Notice that the "time=" section of each line shows you the approximate latency. This time is the time that the "pinger" waited for a response from the "pingee," meaning that the time shown represents the entire round-trip. The above scenario with the 364ms latency could have occurred in a dial-up environment with a bandwidth of 28kbps or a frame-relay environment with 512kbps. In either situation, the performance would not be as good as in an environment with less latency.
Once you've determined whether your network performance issues are bandwidth-related or latency-related, you can begin to address them. If your network suffers from a lack of bandwidth:
Install a hardware device to monitor and control applications and bandwidth. This is like adding a traffic cop and traffic signals in our highway example.
See what type of traffic you can remove from the network. This is like removing extra automobiles in our highway example.
Make the RDP sessions as "small" as possible. This is like convincing everyone to drive smaller cars.
Let's take a look at how you could implement each one of these three solutions.
The most popular types of bandwidth management devices in Terminal Server environments are Packeteer's PacketShaper (www.packeteer.com), Sitara's QoSWorks (www.sitaranetworks.com), and Allot Communications' NetEnforcer (www.allot.com). Both are physical hardware devices that sit between your network and the WAN router as shown in Figure 13.3.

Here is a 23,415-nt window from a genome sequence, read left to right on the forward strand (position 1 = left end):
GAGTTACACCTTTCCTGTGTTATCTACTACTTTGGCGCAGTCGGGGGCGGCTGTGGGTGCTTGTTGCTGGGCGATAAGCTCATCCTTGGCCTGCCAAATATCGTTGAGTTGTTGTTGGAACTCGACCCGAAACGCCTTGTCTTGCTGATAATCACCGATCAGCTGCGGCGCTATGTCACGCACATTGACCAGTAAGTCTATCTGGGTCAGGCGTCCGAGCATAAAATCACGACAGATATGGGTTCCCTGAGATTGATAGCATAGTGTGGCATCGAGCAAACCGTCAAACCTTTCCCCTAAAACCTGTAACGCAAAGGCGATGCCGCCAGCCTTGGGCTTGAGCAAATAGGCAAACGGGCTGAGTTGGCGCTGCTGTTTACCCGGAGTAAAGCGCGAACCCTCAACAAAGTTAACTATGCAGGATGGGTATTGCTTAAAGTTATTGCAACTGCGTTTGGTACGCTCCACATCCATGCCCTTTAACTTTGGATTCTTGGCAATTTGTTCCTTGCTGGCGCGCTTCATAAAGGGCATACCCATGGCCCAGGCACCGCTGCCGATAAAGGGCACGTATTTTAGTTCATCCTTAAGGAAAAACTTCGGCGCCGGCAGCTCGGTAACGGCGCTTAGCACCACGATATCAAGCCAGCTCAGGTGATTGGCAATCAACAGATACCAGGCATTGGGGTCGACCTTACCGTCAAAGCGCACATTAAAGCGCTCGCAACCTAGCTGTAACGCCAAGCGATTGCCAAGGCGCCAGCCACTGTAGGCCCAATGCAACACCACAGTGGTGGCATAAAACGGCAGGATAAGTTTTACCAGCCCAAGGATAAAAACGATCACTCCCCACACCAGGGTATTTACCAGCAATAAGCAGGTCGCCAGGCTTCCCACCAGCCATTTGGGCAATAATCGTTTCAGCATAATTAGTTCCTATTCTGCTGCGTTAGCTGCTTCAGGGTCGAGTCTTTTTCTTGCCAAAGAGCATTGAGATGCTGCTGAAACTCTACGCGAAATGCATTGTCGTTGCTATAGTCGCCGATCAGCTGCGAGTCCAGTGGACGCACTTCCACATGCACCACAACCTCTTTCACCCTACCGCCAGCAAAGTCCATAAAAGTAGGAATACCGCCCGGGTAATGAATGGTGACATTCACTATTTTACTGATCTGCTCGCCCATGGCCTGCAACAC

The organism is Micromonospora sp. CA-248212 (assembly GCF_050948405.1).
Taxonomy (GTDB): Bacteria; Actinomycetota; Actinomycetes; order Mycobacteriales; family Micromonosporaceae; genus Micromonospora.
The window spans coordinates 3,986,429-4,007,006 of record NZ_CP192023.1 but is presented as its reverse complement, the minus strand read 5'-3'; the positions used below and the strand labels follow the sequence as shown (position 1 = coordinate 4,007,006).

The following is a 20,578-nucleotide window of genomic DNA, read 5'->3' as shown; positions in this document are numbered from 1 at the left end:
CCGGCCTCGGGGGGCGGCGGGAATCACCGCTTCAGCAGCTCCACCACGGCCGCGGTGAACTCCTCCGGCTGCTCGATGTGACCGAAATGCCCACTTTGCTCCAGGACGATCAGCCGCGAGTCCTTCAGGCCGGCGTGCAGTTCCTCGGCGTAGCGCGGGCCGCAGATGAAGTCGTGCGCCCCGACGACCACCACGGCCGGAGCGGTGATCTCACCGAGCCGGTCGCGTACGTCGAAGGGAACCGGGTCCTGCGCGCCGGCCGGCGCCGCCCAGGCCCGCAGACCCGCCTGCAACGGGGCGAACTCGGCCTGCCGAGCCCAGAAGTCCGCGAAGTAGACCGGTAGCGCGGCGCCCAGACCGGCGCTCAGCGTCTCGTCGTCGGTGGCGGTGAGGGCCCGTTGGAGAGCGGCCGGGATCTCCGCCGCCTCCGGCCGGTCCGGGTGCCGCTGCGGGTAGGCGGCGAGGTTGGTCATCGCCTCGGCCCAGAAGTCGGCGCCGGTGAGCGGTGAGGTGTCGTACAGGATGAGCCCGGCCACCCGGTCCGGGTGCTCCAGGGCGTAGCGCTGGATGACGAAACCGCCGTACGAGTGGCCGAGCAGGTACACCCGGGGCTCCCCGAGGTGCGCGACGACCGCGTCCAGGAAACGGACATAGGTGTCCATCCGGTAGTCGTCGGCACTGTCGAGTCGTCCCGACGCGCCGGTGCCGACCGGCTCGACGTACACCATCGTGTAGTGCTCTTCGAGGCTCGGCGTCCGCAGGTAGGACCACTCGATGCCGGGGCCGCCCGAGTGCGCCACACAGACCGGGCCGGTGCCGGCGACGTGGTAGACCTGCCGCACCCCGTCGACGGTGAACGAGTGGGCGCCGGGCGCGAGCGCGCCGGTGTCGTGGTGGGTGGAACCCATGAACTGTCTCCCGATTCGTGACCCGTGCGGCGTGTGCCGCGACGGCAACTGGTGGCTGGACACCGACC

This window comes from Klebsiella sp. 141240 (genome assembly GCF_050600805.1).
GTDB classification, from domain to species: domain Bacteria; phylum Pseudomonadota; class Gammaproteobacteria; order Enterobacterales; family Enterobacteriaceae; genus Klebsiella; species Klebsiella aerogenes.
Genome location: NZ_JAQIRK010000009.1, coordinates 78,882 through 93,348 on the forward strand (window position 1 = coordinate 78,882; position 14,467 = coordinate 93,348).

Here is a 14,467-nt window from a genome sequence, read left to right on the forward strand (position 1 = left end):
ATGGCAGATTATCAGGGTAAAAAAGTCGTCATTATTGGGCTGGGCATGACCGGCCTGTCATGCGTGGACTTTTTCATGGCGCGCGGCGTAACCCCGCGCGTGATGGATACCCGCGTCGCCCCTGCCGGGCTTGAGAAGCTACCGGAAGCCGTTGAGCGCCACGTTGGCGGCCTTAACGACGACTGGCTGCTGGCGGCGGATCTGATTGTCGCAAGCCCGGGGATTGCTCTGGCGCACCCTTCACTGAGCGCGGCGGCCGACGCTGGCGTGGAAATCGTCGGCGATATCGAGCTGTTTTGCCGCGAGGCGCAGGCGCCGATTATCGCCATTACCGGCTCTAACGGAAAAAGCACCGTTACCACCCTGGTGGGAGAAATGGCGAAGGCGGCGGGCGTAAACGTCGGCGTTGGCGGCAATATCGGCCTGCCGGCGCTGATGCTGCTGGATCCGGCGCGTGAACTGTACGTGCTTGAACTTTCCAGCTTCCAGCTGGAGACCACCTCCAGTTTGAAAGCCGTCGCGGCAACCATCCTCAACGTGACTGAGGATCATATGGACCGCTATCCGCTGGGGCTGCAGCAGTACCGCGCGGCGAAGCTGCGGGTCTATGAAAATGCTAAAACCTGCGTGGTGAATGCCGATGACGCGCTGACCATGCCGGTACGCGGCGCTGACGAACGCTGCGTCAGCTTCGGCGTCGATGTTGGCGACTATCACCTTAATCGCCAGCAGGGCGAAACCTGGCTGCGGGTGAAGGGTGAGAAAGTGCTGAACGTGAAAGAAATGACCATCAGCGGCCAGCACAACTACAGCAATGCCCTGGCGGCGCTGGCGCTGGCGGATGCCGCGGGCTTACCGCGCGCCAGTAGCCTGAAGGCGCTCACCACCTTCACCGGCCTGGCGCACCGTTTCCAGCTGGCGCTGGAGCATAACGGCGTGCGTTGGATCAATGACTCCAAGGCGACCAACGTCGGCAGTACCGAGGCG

Figure 13.3: Bandwidth shaping hardware
These devices allow you to analyze and capture current traffic usage (which is when you'll discover that 75% of your WAN traffic is web surfing). You can then give Microsoft RDP traffic priority over other types of traffic. You can even configure these devices to give different priorities to different IP addresses. You can also guarantee certain amounts of bandwidth to RDP (or any protocol).
These third-party devices are similar to Cisco Quality of Service (QoS) devices, except that the Sitara and Packeteer devices are "Layer 7" routers and can differentiate RDP traffic from other types of traffic.
One of the easiest things you can do to free up bandwidth for your RDP sessions is to remove as much non-Terminal Server traffic as possible. Are you backing up data across the network? Are your users downloading MP3s? All of this takes bandwidth away from RDP sessions.
Once you've removed any unnecessary traffic from your network, you can start to think about squeezing the RDP protocol down as small as possible. There are several steps that you can take to do this:
First, turn off as much desktop "glitz" as possible. This means disabling wallpapers, menu animations, and desktop themes.
Next, disable any RDP virtual channels that you're not using, such as printing or local drive access.
You should also configure the users' sessions so that they're using the minimally required settings, such as the lowest resolution and color depth needed.
If you haven't done so yet, be sure that your Terminal Servers are running the most recent versions of service packs and hotfixes.